|11 September 2001>News Stories>Sept. 11 Attacks Cost City $83 Billion
Sept. 11 Attacks Cost City $83 Billion
AP . NYTimes . 15 November
NEW YORK (AP) -- The Sept. 11 attack caused $83 billion worth of damage to New York and will cost the city 57,000 jobs over the next two years, according to a report released Thursday.
According to the New York City Partnership & Chamber of Commerce report, 125,000 jobs will be lost in the fourth quarter of 2001 as a direct result of the attack on the World Trade Center. Many jobs will return, but the report estimated that New York will have a net loss of 57,000 jobs at the end of 2003. That represents 1.5 percent of the city's 3.75 million jobs.
``New York is an amazingly resilient city with resilient people, and I have great faith in the future of our city,'' said Sanford I. Weill, chairman and chief executive officer of Citigroup.
``In the near term we must develop a comprehensive blueprint for downtown's future and quickly restore its infrastructure. ... We also must tell the world that New York City is open for business and tourism. And we need federal help to accomplish all this.''
The $83 billion figure includes an estimated $30 billion in capital losses, $14 billion in cleanup and related costs. In addition, it estimates a $39 billion loss of output to the economy.
The report estimates that even after insurance payments and federal funds to defray the cleanup operation, the city's economy will sustain a net loss of at least $16 billion -- more if the city lags behind the nation's economic recovery.
The report by several large management firms found that damage from the terrorist attacks is concentrated in lower Manhattan, which lost 100,000 jobs and almost 30 percent of its office space. Additionally, a half million square feet of retail, mainly in the underground mall of the World Trade Center, was destroyed.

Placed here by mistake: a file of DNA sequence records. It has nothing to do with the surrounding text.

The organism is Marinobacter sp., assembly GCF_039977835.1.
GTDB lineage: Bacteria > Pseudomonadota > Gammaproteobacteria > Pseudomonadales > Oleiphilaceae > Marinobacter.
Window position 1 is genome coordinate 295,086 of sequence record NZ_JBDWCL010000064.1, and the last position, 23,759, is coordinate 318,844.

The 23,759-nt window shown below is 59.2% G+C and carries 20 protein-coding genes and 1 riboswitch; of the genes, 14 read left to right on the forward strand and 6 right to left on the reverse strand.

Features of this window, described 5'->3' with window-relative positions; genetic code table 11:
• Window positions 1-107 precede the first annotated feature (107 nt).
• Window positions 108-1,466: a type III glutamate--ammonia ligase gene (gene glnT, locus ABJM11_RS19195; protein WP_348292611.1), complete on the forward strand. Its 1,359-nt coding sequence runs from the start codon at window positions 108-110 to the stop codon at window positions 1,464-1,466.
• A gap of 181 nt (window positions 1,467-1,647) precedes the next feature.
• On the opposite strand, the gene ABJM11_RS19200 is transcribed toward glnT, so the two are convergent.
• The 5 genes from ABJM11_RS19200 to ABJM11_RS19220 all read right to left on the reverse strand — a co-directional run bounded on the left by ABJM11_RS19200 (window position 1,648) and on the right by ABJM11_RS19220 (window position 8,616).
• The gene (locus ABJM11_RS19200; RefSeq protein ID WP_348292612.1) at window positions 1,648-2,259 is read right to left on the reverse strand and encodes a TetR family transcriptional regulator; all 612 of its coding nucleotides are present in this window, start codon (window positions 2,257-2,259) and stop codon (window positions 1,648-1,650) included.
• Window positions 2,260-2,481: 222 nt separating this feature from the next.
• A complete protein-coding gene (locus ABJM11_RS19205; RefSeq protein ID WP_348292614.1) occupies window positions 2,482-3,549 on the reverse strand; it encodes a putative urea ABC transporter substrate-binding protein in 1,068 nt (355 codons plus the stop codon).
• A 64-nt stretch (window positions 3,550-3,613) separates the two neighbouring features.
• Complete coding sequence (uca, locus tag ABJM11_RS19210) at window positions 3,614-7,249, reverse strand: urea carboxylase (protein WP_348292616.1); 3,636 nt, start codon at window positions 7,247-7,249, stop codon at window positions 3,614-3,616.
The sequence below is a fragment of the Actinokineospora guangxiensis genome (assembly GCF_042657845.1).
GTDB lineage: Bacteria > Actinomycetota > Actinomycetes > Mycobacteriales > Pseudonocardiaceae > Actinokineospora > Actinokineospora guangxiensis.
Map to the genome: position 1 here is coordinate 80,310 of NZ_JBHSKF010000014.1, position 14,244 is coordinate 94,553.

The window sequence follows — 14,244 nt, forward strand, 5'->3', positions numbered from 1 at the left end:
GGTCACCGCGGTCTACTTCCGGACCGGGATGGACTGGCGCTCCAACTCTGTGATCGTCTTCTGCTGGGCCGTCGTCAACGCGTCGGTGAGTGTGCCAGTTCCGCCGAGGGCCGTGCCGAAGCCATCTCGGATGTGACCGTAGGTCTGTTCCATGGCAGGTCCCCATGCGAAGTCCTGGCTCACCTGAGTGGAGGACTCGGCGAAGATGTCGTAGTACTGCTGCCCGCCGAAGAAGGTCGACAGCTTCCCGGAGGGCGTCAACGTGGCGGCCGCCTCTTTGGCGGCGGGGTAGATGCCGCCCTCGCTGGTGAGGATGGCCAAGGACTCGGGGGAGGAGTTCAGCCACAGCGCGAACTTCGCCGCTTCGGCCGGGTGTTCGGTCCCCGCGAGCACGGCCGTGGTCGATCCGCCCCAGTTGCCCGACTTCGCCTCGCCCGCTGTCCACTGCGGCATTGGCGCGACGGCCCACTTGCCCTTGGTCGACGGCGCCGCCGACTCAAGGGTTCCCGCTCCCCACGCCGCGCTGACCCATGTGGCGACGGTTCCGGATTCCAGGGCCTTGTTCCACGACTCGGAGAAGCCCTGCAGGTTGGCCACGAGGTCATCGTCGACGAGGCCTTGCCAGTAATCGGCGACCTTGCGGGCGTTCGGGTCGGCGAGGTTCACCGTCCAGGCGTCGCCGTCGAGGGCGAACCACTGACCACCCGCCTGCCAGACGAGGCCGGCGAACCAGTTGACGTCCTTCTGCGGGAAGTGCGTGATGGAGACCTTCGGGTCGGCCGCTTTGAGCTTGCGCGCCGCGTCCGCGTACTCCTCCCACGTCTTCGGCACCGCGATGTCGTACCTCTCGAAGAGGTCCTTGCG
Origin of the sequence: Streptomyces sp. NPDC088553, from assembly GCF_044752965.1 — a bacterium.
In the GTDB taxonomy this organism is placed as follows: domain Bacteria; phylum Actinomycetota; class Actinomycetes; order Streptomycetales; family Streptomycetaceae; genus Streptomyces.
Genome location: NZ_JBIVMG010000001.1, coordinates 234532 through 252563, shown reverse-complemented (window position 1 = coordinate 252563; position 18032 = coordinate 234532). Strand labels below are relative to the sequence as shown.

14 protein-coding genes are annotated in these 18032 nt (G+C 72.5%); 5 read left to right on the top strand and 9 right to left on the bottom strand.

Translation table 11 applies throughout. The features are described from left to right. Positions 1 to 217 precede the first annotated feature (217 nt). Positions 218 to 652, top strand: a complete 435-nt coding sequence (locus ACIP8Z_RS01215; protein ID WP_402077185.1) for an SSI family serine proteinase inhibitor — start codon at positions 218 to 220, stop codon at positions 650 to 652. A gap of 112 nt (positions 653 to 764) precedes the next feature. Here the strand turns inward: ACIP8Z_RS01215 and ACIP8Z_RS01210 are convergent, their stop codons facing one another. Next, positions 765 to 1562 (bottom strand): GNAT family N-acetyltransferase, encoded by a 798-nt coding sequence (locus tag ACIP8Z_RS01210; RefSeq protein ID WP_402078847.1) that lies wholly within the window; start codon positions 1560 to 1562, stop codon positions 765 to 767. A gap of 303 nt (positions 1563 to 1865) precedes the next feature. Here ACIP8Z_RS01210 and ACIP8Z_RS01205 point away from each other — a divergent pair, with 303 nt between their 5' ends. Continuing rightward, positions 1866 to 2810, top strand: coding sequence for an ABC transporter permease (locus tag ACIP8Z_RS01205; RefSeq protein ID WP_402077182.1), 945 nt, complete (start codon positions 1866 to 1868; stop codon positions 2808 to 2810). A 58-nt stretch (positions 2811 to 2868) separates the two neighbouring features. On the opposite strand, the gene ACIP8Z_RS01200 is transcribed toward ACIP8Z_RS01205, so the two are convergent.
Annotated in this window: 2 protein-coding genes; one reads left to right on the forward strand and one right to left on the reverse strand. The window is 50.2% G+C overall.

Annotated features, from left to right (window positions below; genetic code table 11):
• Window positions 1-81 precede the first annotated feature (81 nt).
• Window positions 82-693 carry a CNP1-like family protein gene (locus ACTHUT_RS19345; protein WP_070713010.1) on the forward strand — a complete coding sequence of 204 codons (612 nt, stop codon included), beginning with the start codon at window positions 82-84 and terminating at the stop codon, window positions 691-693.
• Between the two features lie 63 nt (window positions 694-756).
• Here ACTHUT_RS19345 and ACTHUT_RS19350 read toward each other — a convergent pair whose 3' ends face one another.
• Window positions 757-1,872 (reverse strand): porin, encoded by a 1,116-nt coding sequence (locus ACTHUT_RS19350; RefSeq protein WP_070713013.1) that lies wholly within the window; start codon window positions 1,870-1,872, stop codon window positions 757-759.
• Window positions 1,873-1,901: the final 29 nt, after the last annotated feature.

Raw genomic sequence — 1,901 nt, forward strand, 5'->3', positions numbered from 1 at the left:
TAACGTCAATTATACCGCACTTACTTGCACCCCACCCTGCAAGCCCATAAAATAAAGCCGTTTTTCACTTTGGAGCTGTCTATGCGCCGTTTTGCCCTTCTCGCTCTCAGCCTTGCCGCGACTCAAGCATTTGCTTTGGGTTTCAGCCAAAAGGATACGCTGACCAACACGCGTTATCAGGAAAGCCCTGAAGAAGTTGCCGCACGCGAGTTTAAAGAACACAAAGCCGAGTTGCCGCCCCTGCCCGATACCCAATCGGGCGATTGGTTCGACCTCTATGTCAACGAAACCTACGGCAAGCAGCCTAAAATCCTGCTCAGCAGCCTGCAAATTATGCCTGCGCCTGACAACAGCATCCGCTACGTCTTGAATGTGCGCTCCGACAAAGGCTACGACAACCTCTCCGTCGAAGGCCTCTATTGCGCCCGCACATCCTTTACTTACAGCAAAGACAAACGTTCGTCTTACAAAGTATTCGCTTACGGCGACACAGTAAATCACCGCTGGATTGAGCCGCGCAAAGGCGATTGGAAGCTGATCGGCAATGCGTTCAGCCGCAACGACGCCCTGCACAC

``Sept. 11 tested New York City, and, for the most part, we held up well,'' the report says. ``To protect the interests of the city and of the national economy, government must provide decisive leadership for the many stakeholders in the private sector who are committed to ensuring that New York comes back stronger than ever.''
Specifically, the report said public and private sectors should quickly produce a plan to redevelop lower Manhattan before the trade center cleanup is completed in the middle of next year.
It also called for rebuilding downtown infrastructure, investing in comprehensive security measures and executing a citywide strategy to retain and expand the financial services industry.
Some of the newly jobless, as well as others who were unemployed before the attacks, attended a city-sponsored job fair Thursday. As at two previous job fairs since the terrorist attacks, thousands of job seekers lined up outside Madison Square Garden waiting to hand out their resumes. City officials estimated 6,000 job seekers and 275 employers attended.
``I was working at a record store,'' said Cliff Rawley, who was laid off a month after the attacks. ``People just haven't been spending -- especially on things like records.''